So, I believe the play here is to key off of the combined action in bonds, stocks, and the EURUSD to get the trade right. If we see bond yields take out resistance, stocks take out resistance (or put more distance between themselves and support in the case of EFA and EEM), and EURUSD remain above support, it may be safe to be long / get long of EURUSD for the rest of the anticipated upside. If any of those other asset classes fails to confirm, there still may be some danger of a short-term pullback.


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Aussie crosses acting strong today as well – one better off than the other technically.

The Aussie dollar / Japanese yen currency cross (AUDJPY – show below) is breaking out beautifully above the 90.020 "correction resistance" level. If it can hold that breakout into this weekend, look for some more upside action – likely up to the 91.998 to 94.149 range (before some consolidative action commences). I would not advise going heavy long of AUDJPY (if you aren't already) given the fact that the lower of the two resistance levels is relatively close to current levels. Instead, wait to see how high it goes, then wait for the correction / consolidation and look to accumulate AUDJPY then.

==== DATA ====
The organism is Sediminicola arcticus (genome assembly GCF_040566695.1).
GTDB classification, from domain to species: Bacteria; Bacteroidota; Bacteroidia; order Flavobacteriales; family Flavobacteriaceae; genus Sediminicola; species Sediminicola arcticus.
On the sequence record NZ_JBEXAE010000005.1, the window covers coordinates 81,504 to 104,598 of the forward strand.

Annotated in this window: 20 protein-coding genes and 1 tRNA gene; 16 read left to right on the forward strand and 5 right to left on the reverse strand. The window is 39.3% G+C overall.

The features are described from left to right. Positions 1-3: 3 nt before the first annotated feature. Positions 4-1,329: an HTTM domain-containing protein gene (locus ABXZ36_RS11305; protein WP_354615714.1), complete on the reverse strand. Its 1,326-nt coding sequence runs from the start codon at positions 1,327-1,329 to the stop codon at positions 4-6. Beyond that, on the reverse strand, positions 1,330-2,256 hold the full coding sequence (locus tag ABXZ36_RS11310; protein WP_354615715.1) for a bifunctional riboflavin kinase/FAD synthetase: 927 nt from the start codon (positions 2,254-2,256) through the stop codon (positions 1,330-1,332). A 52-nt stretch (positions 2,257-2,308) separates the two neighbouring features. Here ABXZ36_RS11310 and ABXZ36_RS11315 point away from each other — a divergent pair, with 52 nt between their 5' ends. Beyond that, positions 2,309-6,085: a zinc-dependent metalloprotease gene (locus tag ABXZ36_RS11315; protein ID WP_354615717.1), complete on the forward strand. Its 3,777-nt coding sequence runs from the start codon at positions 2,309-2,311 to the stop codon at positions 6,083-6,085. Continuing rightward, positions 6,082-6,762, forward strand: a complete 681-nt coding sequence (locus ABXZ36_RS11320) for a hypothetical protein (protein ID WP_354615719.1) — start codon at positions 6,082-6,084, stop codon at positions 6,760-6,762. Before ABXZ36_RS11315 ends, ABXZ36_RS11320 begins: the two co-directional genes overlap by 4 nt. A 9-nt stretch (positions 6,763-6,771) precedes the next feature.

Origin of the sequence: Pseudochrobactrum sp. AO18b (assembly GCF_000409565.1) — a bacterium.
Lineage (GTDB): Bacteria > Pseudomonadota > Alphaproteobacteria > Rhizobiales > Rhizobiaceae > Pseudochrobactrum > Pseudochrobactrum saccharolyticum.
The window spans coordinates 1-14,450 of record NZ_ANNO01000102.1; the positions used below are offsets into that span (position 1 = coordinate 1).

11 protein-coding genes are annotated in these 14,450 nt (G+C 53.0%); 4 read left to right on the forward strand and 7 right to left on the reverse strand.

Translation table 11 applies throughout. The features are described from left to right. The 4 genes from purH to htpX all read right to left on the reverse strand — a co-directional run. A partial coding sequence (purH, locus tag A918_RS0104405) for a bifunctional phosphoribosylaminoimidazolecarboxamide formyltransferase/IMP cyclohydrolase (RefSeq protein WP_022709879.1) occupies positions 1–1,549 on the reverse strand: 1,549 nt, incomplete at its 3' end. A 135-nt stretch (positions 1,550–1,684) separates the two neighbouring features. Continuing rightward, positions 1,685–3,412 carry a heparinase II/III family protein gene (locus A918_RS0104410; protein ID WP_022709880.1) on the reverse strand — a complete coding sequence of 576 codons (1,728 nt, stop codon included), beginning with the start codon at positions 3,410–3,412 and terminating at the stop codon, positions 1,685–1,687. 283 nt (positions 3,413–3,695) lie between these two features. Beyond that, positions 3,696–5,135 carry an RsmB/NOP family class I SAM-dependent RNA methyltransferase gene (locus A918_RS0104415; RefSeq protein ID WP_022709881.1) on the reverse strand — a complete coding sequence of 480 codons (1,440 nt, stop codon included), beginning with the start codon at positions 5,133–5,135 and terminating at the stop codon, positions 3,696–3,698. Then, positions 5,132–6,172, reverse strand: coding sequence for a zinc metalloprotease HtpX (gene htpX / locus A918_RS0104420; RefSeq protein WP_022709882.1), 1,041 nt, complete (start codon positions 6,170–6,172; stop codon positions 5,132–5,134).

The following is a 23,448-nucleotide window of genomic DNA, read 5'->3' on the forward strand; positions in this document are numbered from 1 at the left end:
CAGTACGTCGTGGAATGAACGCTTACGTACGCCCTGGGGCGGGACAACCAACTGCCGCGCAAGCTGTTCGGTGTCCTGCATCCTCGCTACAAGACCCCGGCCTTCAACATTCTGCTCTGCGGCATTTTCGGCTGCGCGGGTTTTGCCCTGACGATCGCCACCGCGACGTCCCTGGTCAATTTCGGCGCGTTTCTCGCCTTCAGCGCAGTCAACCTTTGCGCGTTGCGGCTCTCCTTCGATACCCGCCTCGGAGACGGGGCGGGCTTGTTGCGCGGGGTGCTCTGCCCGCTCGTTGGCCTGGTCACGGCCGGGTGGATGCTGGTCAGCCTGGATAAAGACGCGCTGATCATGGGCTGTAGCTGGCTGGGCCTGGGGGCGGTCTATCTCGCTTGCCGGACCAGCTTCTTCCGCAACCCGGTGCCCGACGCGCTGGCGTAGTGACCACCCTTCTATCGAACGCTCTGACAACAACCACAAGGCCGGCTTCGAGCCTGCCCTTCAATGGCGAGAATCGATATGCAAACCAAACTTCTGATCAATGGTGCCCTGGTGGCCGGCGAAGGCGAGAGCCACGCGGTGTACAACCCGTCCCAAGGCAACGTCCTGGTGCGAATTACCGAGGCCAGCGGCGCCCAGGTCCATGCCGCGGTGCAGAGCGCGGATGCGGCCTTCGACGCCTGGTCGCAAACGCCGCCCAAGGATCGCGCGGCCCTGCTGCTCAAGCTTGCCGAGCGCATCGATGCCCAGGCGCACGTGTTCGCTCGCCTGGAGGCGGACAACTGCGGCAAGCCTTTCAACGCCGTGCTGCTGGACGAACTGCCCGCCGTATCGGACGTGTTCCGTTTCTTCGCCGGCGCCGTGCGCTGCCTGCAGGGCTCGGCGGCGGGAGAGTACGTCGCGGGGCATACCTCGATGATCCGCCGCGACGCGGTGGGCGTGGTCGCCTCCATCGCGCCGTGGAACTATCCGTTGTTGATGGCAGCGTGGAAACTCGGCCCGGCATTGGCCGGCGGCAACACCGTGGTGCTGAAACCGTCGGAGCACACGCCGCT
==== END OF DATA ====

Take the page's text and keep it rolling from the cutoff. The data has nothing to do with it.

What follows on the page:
If the breakout holds into the weekend, the technical ramifications are for much more upside in the interemediate to long-term – you just have to enter your long-side trade wisely (on the dips) due to the heavy leverage involved in forex trading.


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Meanwhile, the Aussie dollar / US dollar cross (AUDUSD) is rallying hard today – but right up to the underbelly of the recently broken uptrend line. If I didn't know anything about how any other charts were looking, I would say this is very nearly a perfect set-up for short-sellers. You not only have the broken uptrend line, but also the longer-term, very formidable downtrend line resistance as well.